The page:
Wet the coil with a sponge and slowly put pressure on the coil with a wet chamois.
This procedure is similar to centering, requiring steady hands and even pressure against the bumps.
Like centering, it helps to apply pressure in several directions at once.
I like to mold the coil with my index fingers pressing towards each other through the wet chamois and one thumb pressing downward in the same area.
Once the ring is not wobbly, more force is exerted downward to compress the ring and improve attachment to the pot.
Pressing with a rib or wooden tool at the joint areas will help reduce cracking loose when drying.
If the foot proves uneven, increase pressure so that the whole piece is pushed out from the chamois or you can trim a complete ring off with a needle tool and try again on the rest.
Using the chamois will give the foot a smooth rounded edge, which helps resist chipping.

That is the procedure in a nut shell.
With this technique it is possible to shape the foot to flare outward, which adds stability against tipping and also allows the potter to easily hold the pottery upside down by its foot for glaze pours.
If the clay is dry enough to come off the pot as flakes instead of ribbons, it may be too dry for this technique.
Slow drying of the pottery after adding any kind of clay attachments is very important.
Clay bodies vary in how well they take added parts without cracking.
Porcelain is notorious for this and may not work at all with this technique.
The foot of the pottery piece is a humble thing.
Sometimes you can't even tell if the pottery has a foot without lifting and turning it over.
The careful shopper does look over the entire piece of pottery and a foot which does its job well can be a real selling point.
The best part of added feet is the ability to glaze the bottom of the pottery, with the high foot ring keeping the bottom from contacting the kiln shelf.
You'll have to try it and see what it does for you.

A flood is just a river that's become too big for its bridges.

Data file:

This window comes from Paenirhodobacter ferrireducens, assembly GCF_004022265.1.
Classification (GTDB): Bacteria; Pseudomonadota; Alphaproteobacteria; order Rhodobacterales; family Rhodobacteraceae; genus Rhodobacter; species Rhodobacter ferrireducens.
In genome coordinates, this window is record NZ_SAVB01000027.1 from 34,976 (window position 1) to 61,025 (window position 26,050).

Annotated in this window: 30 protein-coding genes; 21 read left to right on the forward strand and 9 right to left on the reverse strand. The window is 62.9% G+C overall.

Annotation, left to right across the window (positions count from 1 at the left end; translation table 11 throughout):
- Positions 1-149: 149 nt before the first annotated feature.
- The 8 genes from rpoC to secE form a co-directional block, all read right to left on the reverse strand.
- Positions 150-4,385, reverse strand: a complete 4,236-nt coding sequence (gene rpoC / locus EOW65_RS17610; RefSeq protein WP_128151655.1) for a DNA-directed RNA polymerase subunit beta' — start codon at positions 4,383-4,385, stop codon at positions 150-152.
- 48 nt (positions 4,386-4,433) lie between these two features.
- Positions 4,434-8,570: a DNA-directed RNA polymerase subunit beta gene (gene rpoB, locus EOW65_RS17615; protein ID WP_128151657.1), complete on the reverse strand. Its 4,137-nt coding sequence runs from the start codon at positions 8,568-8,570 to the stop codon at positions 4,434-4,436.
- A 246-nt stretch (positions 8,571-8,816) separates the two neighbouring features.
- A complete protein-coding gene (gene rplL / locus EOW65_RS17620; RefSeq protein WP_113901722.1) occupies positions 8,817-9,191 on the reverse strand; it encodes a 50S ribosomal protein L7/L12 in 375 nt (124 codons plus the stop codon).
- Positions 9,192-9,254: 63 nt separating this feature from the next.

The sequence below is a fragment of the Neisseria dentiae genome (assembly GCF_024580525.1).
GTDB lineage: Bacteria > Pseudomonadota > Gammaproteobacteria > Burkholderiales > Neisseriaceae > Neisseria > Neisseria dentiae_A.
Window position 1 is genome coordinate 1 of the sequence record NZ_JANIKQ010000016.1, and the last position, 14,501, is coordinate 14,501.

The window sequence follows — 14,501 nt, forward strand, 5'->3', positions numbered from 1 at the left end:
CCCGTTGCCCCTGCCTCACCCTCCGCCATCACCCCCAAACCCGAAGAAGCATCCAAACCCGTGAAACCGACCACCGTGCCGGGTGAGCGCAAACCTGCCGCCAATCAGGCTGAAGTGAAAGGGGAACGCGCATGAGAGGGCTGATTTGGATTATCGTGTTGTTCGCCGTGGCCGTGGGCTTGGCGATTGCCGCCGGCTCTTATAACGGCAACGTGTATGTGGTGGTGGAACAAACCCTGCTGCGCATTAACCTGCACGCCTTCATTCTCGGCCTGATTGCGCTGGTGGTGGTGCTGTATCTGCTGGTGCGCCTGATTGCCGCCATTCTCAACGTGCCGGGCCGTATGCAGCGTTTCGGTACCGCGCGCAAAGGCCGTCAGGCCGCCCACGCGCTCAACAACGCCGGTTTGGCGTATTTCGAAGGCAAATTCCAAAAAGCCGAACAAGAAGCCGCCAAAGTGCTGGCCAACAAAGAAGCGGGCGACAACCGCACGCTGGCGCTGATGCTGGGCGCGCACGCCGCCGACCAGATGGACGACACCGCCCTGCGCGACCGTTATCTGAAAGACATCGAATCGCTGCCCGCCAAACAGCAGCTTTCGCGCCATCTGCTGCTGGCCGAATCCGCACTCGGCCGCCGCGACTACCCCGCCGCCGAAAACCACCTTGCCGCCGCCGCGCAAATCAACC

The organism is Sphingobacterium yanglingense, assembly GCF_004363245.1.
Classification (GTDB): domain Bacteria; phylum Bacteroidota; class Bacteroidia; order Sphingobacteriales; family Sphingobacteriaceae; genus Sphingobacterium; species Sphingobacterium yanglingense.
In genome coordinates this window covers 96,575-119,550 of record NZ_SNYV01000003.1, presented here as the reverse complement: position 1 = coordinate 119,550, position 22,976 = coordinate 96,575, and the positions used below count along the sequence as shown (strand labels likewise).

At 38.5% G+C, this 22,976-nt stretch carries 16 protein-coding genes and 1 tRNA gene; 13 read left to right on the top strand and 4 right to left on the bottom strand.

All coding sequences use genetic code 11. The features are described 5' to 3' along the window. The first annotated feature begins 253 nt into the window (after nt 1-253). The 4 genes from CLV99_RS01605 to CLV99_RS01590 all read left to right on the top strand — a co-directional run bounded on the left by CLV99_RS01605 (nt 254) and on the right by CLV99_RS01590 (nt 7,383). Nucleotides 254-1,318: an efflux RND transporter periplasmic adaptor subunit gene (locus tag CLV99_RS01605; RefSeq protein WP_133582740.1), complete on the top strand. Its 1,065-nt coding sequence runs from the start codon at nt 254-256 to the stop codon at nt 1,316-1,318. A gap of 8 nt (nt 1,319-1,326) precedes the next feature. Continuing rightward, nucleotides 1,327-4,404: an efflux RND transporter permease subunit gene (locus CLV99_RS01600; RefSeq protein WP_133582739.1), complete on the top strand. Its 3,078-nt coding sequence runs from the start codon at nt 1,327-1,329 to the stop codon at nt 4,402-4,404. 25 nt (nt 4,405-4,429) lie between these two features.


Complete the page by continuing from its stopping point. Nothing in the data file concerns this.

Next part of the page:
Tips - Definitions - Clay Projects - Pottery Gallery - Pottery Tools - Glazes - All About Clay

Have you ever come up with a good idea while working with your handmade pottery and thought that you would like to share it with others? You have? Well, why not send it to us and we will add it to the tips page for all to see.

Handmade pottery can be a very gratifying hobby that produces fun and satisfying results. For many people it's an enjoyable release that is created by working an inanimate mound of clay into a beautiful work of art that you made through your artistic abilities.

The best way of starting out is to take a few lessons from Youtube. You will probably waste quite a bit in materials when you first get started. Figuring out how to truly make handmade pottery correctly and shape into what you want it to be can be quite an ordeal. The different tools that a normal shop will have can be fun to try. You will soon see which ones you like to use the most and then when you are ready you will know which ones to buy.

With the help of the internet, you can now purchase most if not all of your ceramic and pottery tools and supplies online. We are located far from any well supplied dealers and yet working with reliable ceramic and pottery suppliers online has allowed us to recieve most of our orders within a timely manner.

When you get all set up, just enjoy the hobby and have fun at it. Some people get pretty serious and start selling their creations at craft fairs and small stores, but others just like to create items for themselves, relatives, and friends. Whichever kind of handmade pottery you desire to endeavor, enjoy the hobby and have fun doing it.

Store Home

DeerLake Store
Outback-Hat from the Deerlake Store
Stash It, Smash It, Crush It,
Tye Dye It, Fly Tye It, Simplify It,
Buy It, the OutBack Hat.

Pottery Magic HomeContact UsAbout
Pottery FAQTerms of Service ~ Terms of Use and Legal Notice
Privacy Policy and Security StatementCopyright/IP Policy
Copyright 2001 - 2017 All rights reserved. DeerLake Designs LLC